Monuments to Lost Libraries

Authors photograph 2017, Charles H Moore

“Whenever an elder dies, a library burns down.”

 

Most of us have heard the above saying in one form or another. If there is any truth to this saying (I believe it holds much truth) then perhaps the above picture is of monuments to these lost libraries. If you are the family historian, genealogist, archivist, or family story teller, some responsibility falls on you to try and preserve some of the knowledge held in these libraries. Far too many people will only be known as a name and two dates on a gravestone, with their life story soon forgotten. Most family historians believe that family lore, if not preserved, will be lost within three generations. In the case of my family as my research has shown it happens much sooner.

We have many ways to save and pass on our family’s history. We can publish a book or an e-book or both. We can make a family scrapbook, better yet more than one and give them out to the family. Interview and record our family members. Create a family website. Update our photographs by digitizing and printing copies, making sure names, dates, and places marked. Make copies of your family tree in your computer software and pass them out to the family. Make sure historical societies and libraries in places your family lived have copies of your family tree and whatever else they may be interested in. We have many ways to do this, and I am sure all of us can think of many different ways to do this. You can make all of the above suggestions as simple or complex as you like. The main thing is to do something that will tell your family’s story to future generations.

“Heirlooms we don’t have in our family. But stories we’ve got.”

Rose Chernin

Cornell University Library
Photographed 1920

The principal lesson I have learned while researching my family is how events and family dynamics have echoed through many generations to influence myself and in turn my family today. This is something I think most of us who labor on their family history soon see for themselves. What better understanding could we have than the knowledge of how and perhaps why our families continue today? It comes down to nothing less than respect and honor for those who have come before us, to know and save their story. It does not matter if you have hundreds of years of family history to tell or only a few generations. You need to conserve and tell the story. Some people have told me they can only go back a few years and so they do not have much to say. I believe that not only is it easier to tell shall we say a short story but perhaps it is the story that needs to be told the most. Perhaps someone in a future generation will find it and will be able to build a much greater family story from this first small effort. Perhaps if someone had taken the effort the picture below would not have been sold at a flea market.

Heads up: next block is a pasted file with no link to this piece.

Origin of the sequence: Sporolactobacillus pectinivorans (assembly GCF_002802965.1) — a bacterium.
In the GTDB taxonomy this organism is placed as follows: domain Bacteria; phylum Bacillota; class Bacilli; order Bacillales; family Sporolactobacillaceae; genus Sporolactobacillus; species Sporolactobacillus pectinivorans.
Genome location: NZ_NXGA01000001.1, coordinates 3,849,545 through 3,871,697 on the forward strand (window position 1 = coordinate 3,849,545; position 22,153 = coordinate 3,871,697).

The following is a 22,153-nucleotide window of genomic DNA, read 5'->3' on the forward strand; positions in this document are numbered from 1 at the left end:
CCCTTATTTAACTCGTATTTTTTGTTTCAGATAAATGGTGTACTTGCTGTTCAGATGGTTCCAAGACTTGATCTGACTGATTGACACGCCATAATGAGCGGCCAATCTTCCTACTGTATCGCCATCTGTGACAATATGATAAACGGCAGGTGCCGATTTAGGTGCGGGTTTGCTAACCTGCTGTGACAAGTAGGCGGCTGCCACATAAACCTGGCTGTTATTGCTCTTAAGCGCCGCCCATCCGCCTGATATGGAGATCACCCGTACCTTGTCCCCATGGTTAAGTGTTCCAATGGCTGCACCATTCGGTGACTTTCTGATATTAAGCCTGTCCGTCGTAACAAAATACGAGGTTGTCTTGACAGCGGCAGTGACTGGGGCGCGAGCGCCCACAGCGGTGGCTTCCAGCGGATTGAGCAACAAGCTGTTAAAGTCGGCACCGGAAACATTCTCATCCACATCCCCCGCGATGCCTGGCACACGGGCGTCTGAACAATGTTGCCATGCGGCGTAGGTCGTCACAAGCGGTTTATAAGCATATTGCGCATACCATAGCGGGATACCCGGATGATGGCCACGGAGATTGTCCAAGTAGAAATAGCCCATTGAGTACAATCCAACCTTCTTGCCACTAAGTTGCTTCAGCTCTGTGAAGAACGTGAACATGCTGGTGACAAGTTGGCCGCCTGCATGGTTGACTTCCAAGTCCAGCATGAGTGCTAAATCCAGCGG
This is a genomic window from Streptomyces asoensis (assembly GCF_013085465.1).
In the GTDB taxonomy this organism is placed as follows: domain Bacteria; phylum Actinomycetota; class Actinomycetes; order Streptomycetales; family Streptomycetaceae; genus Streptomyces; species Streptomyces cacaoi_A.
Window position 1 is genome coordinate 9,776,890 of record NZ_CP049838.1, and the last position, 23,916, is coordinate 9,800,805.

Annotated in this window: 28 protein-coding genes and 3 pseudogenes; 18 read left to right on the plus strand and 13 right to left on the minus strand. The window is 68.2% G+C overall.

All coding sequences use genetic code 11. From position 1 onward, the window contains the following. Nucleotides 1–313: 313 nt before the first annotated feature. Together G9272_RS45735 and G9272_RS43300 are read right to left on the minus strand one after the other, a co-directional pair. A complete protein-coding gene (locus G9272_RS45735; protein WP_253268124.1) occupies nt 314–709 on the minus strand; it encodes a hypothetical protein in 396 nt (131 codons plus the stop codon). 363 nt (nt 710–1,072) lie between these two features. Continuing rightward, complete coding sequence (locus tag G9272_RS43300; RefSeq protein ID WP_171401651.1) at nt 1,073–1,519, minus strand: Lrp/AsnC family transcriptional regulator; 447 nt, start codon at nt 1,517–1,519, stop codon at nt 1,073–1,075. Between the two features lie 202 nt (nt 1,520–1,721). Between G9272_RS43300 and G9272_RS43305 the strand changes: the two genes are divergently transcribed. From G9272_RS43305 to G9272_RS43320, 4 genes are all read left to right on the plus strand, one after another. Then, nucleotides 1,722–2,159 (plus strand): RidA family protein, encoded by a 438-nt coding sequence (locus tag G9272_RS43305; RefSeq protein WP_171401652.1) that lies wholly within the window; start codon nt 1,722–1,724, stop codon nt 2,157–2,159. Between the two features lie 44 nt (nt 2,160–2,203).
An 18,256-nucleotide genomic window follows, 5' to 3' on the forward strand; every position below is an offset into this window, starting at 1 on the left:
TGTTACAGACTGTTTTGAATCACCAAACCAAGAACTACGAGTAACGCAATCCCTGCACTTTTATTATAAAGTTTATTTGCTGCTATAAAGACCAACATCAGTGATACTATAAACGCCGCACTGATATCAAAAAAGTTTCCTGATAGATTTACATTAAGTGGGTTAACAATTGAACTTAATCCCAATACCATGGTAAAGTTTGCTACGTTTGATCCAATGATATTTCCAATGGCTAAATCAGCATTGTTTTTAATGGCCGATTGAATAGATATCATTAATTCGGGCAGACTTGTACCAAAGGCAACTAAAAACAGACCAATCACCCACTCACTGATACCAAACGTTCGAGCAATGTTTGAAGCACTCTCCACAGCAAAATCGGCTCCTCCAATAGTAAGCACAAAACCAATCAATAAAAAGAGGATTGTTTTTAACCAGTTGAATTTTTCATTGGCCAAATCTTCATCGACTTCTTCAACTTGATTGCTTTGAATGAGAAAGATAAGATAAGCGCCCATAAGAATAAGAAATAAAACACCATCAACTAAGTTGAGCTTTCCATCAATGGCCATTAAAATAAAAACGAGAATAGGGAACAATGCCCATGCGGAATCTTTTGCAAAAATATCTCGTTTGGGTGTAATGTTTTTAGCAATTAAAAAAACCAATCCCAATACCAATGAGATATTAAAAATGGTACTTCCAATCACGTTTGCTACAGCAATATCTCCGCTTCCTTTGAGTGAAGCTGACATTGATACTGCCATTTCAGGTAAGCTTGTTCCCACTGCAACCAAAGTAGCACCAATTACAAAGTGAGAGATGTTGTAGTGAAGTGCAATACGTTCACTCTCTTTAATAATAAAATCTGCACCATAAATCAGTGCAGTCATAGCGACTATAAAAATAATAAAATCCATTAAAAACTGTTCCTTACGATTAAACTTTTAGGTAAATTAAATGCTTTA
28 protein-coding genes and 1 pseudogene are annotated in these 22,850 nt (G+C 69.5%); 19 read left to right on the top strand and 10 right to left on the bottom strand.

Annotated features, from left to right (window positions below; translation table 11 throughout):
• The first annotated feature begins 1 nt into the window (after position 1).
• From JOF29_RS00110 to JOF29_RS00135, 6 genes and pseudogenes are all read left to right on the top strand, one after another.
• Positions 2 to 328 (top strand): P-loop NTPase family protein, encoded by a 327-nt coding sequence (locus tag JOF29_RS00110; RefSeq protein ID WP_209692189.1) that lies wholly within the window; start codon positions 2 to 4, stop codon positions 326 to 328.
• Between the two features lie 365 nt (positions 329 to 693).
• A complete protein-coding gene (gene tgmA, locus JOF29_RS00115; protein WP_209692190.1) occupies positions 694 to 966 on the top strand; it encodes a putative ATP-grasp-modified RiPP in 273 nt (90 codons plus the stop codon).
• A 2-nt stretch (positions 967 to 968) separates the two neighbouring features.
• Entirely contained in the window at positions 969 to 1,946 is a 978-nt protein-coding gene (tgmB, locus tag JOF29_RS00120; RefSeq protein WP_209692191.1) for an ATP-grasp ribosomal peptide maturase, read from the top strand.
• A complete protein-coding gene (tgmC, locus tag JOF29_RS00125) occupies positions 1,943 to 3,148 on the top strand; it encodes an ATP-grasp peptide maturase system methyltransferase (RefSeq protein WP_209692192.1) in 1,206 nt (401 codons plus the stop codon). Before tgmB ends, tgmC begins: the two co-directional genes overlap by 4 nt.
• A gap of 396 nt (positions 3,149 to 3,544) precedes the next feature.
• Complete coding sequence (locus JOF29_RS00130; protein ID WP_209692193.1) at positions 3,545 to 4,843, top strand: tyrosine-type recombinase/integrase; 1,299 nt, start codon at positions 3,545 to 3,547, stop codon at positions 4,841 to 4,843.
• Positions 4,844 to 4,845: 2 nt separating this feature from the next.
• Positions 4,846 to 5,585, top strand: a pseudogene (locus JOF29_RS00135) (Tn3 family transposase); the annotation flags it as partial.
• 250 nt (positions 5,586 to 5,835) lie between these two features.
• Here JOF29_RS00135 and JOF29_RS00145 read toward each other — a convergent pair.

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57 Responses to Monuments to Lost Libraries

  1. Everyone’s story deserves to be told. Thanks for sharing.

  2. Susan Moore Lewis says:

    Last year at my daughter’s request I began keeping a notebook with stories of my childhood. I didn’t feel some of them were very interesting, but want some record of my parents and sisters and brothers for generations to come. Now bedtime stories for my 6 year old great granddaughter are about my childhood, her grandmother and great uncle and her father and his cousins. She loves these stories (for some reason). I told my daughter her granddaughter knows more about my life than she does.

  3. Peter Klopp says:

    Your picture of the tombstones makes your plea abundantly clear: record people’s lives, BEFORE they are gone.

  4. Kind of sad, those flea market pictures for sale. ‘Ordinary’ lives (I don’t really think anyone has an ordinary life) should be sung about from the rafters.

  5. You sure have it right in this post! Every little story counts.

  6. Pierre Lagacé says:

    A name and two dates on a tombstone…? My great-grandparents Dennis Lagasse and Henriette Alexandre didn’t even have a tombstone to be remembered by.

  7. KerryCan says:

    You make such excellent points, Charles! My problem is that I find the process of learning and recording the history so daunting–I’m not sure how I’d fit it in with all the other things I want to do . . .

  8. I did not think public libraries and local historical societies would be interested due to budget constraints and ability to store. Hard copies of fragile old documents. Please tell me if you have contacted any place or how to approach them.

    • chmjr2 says: